A basic skill that all couture milliners should know is hand sewing. Hand sewing your designs will set your work apart from mass manufactured imports. It is also required for attaching items to your hats such as trims and combs. It is an important skill to be able to sew a clean, even stitch and to know what stich to use when. Where or what you are stitching will influence your needle choice as well.

The most basic stitch is the Stab Stitch. The needle is “stabbed” at right angles through the materials. This stitch is used for sewing thick layers of fabric together, or sewing through felt or straw. A sturdy long or Straw needle work best with this stitch to stand up to the thickness of the material.

A Basting or Running Stitch is a useful stitch for temporarily holding fabric layers together before final sewing. It is best to use a contrasting thread and not to pull stitches tight for easier removal. This stitch can be useful for tacking fabric to a crown, attaching a binding around a wired edge, or for gathering. This stitch may also be sewn at a diagonal, especially if sewing materials together while still on a block.

One of the most used stitches is used to sew a wire to the edge of a brim or headband. This stitch is very similar to a Buttonhole or Blanket Stitch. A blanket stitch is often used to finish edges of straw, felt or leather as a decorative stitch.  To attach wire to the edge, stab the needle through, then bring back over the wire, but under the loop of thread. Run about every centimeter to secure the wire along the fabric edge.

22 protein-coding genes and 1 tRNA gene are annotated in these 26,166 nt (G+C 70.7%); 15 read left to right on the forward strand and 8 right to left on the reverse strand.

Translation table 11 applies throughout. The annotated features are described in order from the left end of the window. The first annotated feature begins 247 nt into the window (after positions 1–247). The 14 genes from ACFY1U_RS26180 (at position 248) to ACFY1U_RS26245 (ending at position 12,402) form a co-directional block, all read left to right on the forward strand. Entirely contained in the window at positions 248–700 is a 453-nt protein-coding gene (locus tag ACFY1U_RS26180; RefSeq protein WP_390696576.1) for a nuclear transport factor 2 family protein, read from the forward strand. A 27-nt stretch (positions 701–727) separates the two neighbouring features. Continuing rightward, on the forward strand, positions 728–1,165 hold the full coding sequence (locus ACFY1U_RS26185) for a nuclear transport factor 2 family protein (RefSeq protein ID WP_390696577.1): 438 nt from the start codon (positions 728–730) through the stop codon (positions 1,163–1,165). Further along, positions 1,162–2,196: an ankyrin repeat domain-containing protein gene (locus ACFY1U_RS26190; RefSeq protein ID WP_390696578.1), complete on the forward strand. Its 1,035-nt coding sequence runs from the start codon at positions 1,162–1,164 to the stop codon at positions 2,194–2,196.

The Backstitch is the strongest hand stitch and resembles a machine stitch when sewn evenly. By doubling back on itself, the stitch forms a continuous line. This stitch is useful for a more secure bond, or where your stitching may be showing. There is also an Open Backstitch which is sewn with the top stitch smaller than the stitch on the underside. This is used for sewing crowns to brims, as it has a little more give.

A Slip Stitch is an invisible finishing stitch for joining fabrics on the right side, or sewing fabric bindings on the edge of brims. The fabric must be folded, pinned, and lightly pressed before sewing for a clean join. The needle goes through the fold for a long stitch then picks up a very small amount of the material with a small stitch. The small stitch is what shows on the right side.

These are just the most used stitches in millinery, you may find situation or materials that require other techniques. Hand sewing can set you work apart, and it is worth the time and effort to get proficient at it. It will make your work more clean, secure and of higher value. Your clients will appreciate the personal touch and skill it takes, be sure to tell them about all your hard work when selling!